Strategic Implementation Effectiveness: The Role of Knowledge Process and Infrastructure Capabilities

Strategic Implementation Effectiveness: The Role of Knowledge Process and Infrastructure Capabilities

Sineenad Paisittanand (Bangkok University, Thailand), L. A. Digman (University of Nebraska, USA) and Sang M. Lee (University of Nebraska, USA)
DOI: 10.4018/jsita.2010040104

Abstract

The creation and the use of knowledge have been regarded as important issues for management. A wide range of studies have investigated this topic during the last decade. Notwithstanding these contributions, little systematic attention has been paid to the linkages between knowledge capabilities and strategy implementation. Drawing from knowledge capabilities theory and strategy implementation literature, two aspects of knowledge capabilities in an organization and their effect on strategy implementation effectiveness are investigated; knowledge process capabilities (KPC) and knowledge infrastructure capabilities (KIC). This study hypothesized that KPC affects strategy implementation effectiveness (SIE) and that KPC affects KIC. The third hypothesis proposed the effect of KIC on SIE by examining the mediating role played by KIC in linking KPC and SIE. 1,321 middle-managers were sent questionnaires via electronic mail and 162 were returned. The findings indicated the presence of a mediation effect of KIC on the relationship between KPC and SIE. This study provides guidelines for middle-managers to better understand how to develop activities of KPC and KIC for SIE. In this study, the authors enhance understanding of the strategic importance of knowledge in an organization, especially in the area of strategy implementation.
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Introduction

Organizations improve their performances by enhancing current capabilities or developing new capabilities. This capability is complicated and believed to coincide closely with organizational knowledge that can be conceptualized in terms of digested information embedded within organizational routines and processes (Myers, 1996; Davenport & Prusak, 1998; Eisenhardt & Martin, 2000). In order to compete effectively, firms must leverage their existing knowledge and create new knowledge in their organizations (Grant, 1996). To achieve these effects, it is imperative for firms to develop and to utilize knowledge capability. Knowledge capability is important because it enables knowledge to flow across organizational routines, thus facilitating knowledge utilization and creation (Allard, 2003; Helfat & Raubitschek, 2003). Nevertheless, there are few empirical studies that investigate the relationship between organizational knowledge and strategy implementation.

A review of the relevant literature suggests a fertile and interesting area between the general strategy process and the knowledge-based view (KBV) of the firm. Specifically, the area of strategy implementation is open to investigation. The implementation area mainly questions how to effectively manage and translate firm strategy into action. New models and constraints in the knowledge economy pose challenges to implementing strategies. For example, some organizations have to reengineer organizational processes and restructure organizational units by delayering the number of hierarchical levels or shortening the distance between top management and operational management (Keidal, 1994). Some organizations use information technology instead of humans to monitor and control activities directly (Leonard-Barton, 1995). The traditional strategy process has to adapt to the dynamic environment of the knowledge economy.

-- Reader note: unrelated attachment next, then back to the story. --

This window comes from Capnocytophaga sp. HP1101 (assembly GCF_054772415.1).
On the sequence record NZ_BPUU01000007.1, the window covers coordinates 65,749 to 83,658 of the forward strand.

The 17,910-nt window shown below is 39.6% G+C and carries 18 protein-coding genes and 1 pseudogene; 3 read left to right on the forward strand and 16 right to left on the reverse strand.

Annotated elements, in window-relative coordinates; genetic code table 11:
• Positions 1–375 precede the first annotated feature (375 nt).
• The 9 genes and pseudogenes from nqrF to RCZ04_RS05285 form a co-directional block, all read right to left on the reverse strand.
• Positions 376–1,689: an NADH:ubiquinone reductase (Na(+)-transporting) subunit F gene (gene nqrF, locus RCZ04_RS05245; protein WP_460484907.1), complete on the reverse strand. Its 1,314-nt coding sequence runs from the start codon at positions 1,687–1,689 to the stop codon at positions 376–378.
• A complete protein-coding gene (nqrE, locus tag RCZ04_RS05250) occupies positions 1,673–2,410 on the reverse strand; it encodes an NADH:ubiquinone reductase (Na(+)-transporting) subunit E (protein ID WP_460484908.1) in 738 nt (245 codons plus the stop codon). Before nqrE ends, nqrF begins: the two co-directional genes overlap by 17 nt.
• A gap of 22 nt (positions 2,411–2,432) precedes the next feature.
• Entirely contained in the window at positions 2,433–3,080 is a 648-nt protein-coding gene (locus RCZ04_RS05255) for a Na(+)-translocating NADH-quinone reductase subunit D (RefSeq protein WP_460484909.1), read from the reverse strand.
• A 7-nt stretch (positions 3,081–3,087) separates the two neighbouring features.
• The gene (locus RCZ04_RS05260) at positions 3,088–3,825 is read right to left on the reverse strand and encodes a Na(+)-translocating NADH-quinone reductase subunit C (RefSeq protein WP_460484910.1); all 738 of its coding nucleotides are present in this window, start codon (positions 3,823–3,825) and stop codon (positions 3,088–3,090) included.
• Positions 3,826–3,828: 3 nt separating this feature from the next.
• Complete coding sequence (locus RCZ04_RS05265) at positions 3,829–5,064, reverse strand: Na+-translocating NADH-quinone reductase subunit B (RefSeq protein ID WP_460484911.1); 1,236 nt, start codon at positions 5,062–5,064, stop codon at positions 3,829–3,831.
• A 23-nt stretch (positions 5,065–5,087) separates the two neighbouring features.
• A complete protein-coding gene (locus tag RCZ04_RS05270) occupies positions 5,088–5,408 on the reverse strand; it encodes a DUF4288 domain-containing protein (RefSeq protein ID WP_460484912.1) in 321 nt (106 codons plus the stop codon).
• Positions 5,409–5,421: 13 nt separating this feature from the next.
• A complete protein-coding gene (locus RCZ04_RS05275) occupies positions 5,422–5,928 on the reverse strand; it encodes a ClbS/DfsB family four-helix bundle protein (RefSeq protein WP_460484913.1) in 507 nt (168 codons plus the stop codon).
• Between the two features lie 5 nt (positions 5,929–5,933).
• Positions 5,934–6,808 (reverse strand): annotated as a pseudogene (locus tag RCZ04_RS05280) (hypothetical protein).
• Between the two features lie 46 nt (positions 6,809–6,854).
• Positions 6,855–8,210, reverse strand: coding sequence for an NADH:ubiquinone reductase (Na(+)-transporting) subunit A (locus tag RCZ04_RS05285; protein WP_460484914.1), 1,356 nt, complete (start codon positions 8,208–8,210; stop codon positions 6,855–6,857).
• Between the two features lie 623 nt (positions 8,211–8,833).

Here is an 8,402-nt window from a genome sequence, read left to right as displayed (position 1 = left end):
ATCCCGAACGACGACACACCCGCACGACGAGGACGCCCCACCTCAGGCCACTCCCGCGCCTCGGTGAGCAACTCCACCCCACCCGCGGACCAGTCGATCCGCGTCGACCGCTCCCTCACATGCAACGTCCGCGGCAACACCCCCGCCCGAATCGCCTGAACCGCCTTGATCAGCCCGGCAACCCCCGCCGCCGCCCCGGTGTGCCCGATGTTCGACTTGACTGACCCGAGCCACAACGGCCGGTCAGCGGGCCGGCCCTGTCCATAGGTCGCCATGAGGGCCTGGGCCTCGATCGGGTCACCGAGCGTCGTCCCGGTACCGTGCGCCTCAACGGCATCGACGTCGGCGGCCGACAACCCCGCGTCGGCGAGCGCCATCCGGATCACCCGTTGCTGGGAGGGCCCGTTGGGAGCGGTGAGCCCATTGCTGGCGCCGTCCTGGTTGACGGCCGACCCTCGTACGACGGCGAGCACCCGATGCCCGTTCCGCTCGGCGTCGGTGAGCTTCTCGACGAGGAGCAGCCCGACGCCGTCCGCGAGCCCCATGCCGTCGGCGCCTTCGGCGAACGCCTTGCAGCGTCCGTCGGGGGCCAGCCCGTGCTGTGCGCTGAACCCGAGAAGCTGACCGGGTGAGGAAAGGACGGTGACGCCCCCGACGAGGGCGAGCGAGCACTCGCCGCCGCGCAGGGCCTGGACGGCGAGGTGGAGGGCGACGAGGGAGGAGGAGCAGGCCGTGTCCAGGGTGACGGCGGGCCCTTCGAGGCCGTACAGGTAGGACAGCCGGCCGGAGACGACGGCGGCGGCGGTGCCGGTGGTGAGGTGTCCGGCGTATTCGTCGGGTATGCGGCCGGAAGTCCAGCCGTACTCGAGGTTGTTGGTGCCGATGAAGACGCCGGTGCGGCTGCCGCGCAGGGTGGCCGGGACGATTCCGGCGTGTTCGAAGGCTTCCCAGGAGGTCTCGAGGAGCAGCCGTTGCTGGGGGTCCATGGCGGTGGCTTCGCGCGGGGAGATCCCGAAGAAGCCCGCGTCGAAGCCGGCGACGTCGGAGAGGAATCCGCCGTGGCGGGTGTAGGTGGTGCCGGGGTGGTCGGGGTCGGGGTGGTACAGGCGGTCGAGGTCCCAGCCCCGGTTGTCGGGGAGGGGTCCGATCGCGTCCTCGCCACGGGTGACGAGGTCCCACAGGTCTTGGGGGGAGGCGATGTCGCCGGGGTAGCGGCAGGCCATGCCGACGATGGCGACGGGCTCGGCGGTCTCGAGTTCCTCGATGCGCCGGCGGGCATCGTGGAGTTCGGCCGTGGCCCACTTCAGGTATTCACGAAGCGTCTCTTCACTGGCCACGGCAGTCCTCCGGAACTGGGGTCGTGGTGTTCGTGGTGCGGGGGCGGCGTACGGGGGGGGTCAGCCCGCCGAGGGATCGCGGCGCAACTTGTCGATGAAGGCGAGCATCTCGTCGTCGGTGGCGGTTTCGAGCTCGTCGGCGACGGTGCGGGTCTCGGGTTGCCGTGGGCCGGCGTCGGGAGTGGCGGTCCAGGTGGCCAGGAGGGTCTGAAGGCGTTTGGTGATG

Since strategy implementation involves all activities in organizations (Beer, 1996; Nobel, 1999; Gadiesh & Gilbert, 2001) and knowledge capability is an important organizational capability, this study argues that these two areas are linked and support each other. Explicitly, from a review of the literature, little systemic attention has been given to the linkage between knowledge capabilities and the effectiveness of strategy implementation. This study examines that linkage. Middle-managers were selected as respondents because they are key to the linkage (Floyd & Wooldridge, 2000; Huber & Power, 1985; Nonaka, 1991). At the front-line, middle-managers are responsible for effective strategy implementation by mixing and matching organizational capabilities and resources. Furthermore, middle-managers play important roles by integrating both vertical and horizontal knowledge flow (Nonaka, 1991). This integration relies on in-depth experience and situation-specific knowledge. This study aims to benefit the strategy field by bringing about a better understanding of the relationship between knowledge capability and strategy implementation effectiveness.

In sum, this study addresses the important question: “How do knowledge capabilities affect strategy implementation?” It argues and demonstrates that knowledge capability influences the effectiveness of strategy implementation. Two kinds of knowledge capabilities are explored: Knowledge Process Capabilities (KPC) – that is, the firm’s ability process to transform knowledge that is stored in the form of standard operating procedures and routines throughout the firm into valuable organizational knowledge, experience, and expertise, and Knowledge Infrastructure Capabilities (KIC) – that is, the firm’s ability to manage infrastructures in the organization in order to support and facilitate organizational activities. These two knowledge constructs are believed to contribute to Strategy Implementation Effectiveness (SIE), described as the successful performance of strategy implementation tasks (Ramanujam & Venkatraman, 1987).

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